Maryland Road Trip: Exploring Howard County

01/27/2022
By Preservation Maryland

The eighth county on travel experts Diane and Jeff’s twenty-three county and Baltimore City exploration of Maryland was Howard County. Their approach continues to be outside adventuring and seeing different parts of history, preservation, and adaptive reuse.

From Diane and Jeff’s Travelogue

My husband Jeff and I put together a general guide for the day and used a lens of being outdoors, seeing more of landscape preservation through trails, conservancies, preserves, and finding some adaptive reuses of Maryland’s many railroad lines into trails.Of course, we also look for ways to buy, eat and drink local where we can while the COVID-19 virus is still restricting what we can do safely.

Howard County was originally part of Anne Arundel county and became the 21st of Maryland’s 23 counties in 1851. Before European settlers, it was the farming and hunting grounds of Native Americans. The county was predominately agricultural until 1966, when construction began on Columbia. In our first tour of the county, we spent time in Columbia, seeing a lot of mid-century modern, then explored historic Ellicott City. In this tour we crisscrossed the county to discover for ourselves other parts we had not seen before. Come along for another fun adventure!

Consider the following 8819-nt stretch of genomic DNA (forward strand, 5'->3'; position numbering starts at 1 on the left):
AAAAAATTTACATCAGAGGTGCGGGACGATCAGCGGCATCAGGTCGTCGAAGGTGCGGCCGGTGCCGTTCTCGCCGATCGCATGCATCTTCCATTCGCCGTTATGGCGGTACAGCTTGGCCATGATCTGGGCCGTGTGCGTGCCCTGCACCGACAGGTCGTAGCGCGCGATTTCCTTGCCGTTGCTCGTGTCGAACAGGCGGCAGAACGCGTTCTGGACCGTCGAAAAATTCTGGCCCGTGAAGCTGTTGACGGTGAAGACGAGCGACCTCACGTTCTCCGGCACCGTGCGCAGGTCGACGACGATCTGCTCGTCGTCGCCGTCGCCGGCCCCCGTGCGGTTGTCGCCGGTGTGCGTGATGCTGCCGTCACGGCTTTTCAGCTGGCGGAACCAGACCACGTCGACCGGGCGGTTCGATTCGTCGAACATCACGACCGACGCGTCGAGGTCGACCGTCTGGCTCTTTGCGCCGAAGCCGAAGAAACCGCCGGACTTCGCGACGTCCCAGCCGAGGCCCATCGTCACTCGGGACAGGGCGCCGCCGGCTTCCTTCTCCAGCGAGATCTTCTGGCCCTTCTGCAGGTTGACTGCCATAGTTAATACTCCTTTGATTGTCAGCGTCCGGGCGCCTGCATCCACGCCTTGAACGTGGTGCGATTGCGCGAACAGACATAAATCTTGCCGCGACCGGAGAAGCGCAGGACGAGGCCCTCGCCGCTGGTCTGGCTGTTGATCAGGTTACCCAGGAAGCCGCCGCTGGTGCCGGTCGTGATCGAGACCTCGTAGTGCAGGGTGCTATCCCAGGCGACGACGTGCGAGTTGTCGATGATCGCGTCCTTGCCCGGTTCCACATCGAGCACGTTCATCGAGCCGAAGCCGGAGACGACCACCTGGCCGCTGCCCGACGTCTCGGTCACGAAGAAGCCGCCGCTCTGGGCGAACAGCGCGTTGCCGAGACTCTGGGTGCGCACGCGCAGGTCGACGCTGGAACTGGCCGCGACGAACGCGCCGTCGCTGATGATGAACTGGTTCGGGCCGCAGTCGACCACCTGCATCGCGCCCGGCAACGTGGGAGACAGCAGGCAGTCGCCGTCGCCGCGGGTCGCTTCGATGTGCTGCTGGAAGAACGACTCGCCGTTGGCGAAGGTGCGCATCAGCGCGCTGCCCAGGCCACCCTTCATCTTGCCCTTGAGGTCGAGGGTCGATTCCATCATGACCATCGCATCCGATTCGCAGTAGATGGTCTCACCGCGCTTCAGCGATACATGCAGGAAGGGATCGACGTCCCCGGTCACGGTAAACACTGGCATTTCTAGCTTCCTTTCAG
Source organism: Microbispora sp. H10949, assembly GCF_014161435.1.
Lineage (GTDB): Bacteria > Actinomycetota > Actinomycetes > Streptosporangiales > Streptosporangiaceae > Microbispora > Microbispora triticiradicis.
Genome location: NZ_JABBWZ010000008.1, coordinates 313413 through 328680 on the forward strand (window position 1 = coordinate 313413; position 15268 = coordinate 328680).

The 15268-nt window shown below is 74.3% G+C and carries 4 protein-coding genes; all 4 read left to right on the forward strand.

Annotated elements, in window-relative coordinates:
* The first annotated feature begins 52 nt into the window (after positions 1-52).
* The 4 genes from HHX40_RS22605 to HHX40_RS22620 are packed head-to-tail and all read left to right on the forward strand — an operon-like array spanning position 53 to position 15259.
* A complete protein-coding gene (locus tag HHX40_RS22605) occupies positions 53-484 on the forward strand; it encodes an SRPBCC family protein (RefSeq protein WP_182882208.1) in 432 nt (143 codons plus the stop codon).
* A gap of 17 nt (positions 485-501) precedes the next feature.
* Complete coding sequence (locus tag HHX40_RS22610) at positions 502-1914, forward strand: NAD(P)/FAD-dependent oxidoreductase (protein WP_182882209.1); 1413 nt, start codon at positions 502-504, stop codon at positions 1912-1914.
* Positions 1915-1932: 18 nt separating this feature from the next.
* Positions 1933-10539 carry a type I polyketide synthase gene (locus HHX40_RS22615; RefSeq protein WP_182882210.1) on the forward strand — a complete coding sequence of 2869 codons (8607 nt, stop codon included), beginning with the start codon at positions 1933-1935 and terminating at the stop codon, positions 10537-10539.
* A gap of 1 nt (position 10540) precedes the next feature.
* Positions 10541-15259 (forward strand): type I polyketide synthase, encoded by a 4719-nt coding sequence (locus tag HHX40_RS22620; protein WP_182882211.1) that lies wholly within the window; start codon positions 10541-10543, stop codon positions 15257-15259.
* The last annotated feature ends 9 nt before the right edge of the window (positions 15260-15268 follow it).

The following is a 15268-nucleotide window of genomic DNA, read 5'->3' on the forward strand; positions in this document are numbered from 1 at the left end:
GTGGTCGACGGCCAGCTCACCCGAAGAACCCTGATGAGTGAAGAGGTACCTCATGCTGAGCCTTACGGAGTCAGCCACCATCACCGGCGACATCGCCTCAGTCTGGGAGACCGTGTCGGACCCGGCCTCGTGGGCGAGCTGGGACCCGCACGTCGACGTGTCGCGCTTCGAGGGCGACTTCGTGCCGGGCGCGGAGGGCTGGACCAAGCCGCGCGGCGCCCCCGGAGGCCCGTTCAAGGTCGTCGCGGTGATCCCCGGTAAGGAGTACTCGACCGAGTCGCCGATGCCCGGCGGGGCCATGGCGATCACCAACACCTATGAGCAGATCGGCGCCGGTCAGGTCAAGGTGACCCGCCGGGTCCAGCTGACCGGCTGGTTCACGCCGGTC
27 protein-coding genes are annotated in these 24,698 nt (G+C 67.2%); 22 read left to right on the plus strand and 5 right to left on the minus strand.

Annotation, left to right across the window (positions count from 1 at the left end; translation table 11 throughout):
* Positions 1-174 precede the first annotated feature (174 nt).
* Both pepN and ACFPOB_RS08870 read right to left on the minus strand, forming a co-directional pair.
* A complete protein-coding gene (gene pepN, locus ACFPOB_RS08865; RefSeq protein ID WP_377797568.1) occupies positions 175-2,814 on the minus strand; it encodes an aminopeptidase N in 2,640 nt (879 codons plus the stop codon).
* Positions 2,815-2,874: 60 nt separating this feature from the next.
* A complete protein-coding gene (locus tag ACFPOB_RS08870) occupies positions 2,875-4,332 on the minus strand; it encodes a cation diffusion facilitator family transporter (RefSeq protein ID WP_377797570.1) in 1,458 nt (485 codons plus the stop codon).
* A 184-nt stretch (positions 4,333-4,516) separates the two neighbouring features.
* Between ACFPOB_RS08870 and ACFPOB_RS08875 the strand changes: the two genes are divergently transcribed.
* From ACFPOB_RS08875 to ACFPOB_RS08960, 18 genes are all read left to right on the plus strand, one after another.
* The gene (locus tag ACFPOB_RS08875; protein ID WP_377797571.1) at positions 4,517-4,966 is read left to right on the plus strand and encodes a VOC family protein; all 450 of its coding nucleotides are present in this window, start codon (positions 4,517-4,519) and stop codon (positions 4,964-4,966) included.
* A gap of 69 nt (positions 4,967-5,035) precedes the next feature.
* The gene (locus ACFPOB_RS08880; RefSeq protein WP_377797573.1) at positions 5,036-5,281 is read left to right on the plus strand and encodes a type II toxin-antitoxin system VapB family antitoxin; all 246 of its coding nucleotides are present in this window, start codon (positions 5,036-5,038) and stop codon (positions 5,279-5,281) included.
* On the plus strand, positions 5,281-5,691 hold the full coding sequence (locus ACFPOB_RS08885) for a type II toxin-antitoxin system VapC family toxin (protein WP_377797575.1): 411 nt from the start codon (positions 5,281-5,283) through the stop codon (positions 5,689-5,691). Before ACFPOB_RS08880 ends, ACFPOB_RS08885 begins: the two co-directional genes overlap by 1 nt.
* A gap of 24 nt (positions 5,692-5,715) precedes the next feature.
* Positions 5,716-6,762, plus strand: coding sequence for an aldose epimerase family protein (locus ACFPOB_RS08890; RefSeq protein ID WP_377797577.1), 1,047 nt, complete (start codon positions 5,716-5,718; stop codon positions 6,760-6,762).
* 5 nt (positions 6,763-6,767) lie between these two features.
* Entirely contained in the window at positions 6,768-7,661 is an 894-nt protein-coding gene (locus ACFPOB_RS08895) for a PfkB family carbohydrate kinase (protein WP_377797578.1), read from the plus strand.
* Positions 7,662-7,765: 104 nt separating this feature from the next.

Savage

Savage Mill began operation in 1822 making canvas for sails for clipper ships, later for war supplies and even painted backdrops for Hollywood’s first silent movies.  It is now a maze of buildings refitted for shops, artist studios, restaurants and an entire ground floor filled with antique vendors.  Before fully exploring the building, we took a walk.

Crossing the Bollman Truss Bridge, built in 1860, we could see why it has been preserved.  It is one of the last remaining examples of a wrought and cast-iron, semi-suspension bridges in the country. Running along the Little Patuxent River is the Historic Savage Mill Trail, previously part of the Baltimore and Ohio Railroad’s rail corridor.  Despite a chilly day, we saw people exploring and fishing along the riverbank.

Back at the mill, we stopped at Rustiq Bakery and found a place to sit outside to devoured their freshly based croissants.  We wandered through the mill buildings, finding its story told through exhibits scattered throughout.  We explored the Antique Center and popped into a few shops, artist studios and confectioners including the Queen’s Ink, Books With A Past, and Sweet Cascades Chocolatier.  We used the Historic Savage Walking Tour to understand a bit of the town’s history and see some of the buildings in the town that remain in use today. 

Woodbine and Woodstock